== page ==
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>Prior to the battle, ~ dubbed "Third Ridge" (or "Gun Ridge"). ⇒この戦いの前、ガリポリ野戦の早い段階で、ローン・パインをめぐる孤立した戦いが始まっていた。1915年4月25日、オーストラリア-ニュージーランド軍がアンザック小湾に上陸した初日の午前7時頃、オーストラリア軍の一部が、上陸時の沿岸を砲撃したオスマン帝国の砲兵隊を破壊するためローン・インに押し入った。オーストラリア軍が砲撃中隊と会戦することになる前に、オスマン軍は南西部の山稜に退去していたが、後にオーストラリア軍はそれを「サード山稜」(または「ガン山稜」)と名付けた。 >Pressing further inland, ~ establish a defensive position. ⇒第6大隊の部隊はさらに内陸部へ押し入って、この山稜に到達しようとして広い谷(後に「レッジ渓谷」として知られる)を横切ったが、オスマン軍の1個連隊(第27連隊)が400番高原を奪還することを目的として、午前10時に南東からローン・パインに向かって反撃を開始したので、それに押し戻された。オスマン軍は第6大隊を呼び寄せて、ローン・パインからガバ・テベに向かって南に突き出した細い地面のパイン山稜にオーストラリア軍を押し戻した。オーストラリア軍は重傷を負って北のローン・パインに撤退したので、そこで防御陣地を確立することができた。 >As reinforcements were ~ static trench warfare began. ⇒ニュージーランド部隊からの援軍がきた日の午後にオスマン軍の次なる連隊、第77連隊が到着し、反撃が鈍するまで激しい対戦が続いた。野戦の初期段階を通じて、ローン・パインをめぐるさらなる戦いが続いたが、最終的に膠着状態に陥って進展せず、どちら側も前進できず、静的な塹壕戦が始まった。 >In early July 1915, ~ Colonel Nevill Smyth. ⇒1915年7月初旬、4月の最初の上陸に続いてガリポリ半島周辺で発生した行き詰まりを打開するための攻勢計画を立てている間に、オーストラリア-ニュージーランド方面軍部隊軍の司令官ウィリアム・バードウッド中尉は、英国・インド・ニュージーランド軍の合同部隊がサリ・ベア、チュヌーク・ベア、971番ヒル周辺より北で行う攻撃から、オスマン軍の注意をそらすためにローン・パインでの攻撃が使えることを決定した。英国軍のネビル・スミス大佐の指揮下、約3,000人の部隊で構成されるオーストラリア第1歩兵旅団がこのローン・パインに対する攻撃のために選ばれた。 >Along with the 2nd ~ on such an unfavourable battleground. ⇒第1歩兵旅団は、第2、第3歩兵旅団とともにオーストラリア軍第1師団の一部であった。師団の指揮官に関して、ウィリアム・ブリッジズ少将が5月に狙撃手によってブリッジが殺害された後、英国軍将校ハロルド・ウォーカー少将がその臨時指揮官に置き換えられた。ウォーカーは、単なる陽動攻撃は言うまでもなくローン・パインに攻撃を仕かけるという考えを好まなかったが、地中海遠征軍の指揮官であるイアン・ハミルトン卿将軍が綿密な計画を通じて攻撃の進行を主張したとき、ウォーカーは部隊にそのような不利な戦場で可能な限りの成功の可能性を与えるように努めた。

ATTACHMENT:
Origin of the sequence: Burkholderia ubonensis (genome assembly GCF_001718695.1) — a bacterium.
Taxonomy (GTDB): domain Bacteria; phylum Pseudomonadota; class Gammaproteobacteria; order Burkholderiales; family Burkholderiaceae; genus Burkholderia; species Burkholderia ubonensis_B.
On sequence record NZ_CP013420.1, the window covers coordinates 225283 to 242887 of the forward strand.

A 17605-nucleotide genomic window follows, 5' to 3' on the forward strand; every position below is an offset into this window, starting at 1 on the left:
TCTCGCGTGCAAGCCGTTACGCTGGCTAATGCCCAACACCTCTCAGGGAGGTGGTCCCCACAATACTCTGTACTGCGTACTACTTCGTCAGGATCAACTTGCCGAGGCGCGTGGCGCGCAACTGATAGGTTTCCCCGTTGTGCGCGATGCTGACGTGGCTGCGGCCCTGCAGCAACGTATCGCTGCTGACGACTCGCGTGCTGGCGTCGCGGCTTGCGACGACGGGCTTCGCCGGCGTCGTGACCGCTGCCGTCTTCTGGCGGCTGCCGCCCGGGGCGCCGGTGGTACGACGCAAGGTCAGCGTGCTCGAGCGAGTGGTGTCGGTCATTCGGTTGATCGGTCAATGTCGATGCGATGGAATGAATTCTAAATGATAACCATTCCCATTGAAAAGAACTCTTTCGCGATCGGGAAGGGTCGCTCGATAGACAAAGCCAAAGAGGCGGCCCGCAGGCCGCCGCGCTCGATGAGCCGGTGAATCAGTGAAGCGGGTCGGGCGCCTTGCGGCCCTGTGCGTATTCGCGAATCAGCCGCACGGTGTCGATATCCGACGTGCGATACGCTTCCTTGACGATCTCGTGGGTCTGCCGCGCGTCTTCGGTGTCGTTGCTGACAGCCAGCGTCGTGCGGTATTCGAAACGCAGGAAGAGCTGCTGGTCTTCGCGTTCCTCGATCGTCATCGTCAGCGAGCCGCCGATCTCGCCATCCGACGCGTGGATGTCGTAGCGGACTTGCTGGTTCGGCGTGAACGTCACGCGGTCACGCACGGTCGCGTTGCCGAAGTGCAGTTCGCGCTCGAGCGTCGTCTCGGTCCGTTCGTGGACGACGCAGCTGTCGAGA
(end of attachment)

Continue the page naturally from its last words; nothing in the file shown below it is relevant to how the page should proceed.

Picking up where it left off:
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  • 日本語訳をお願いいたします。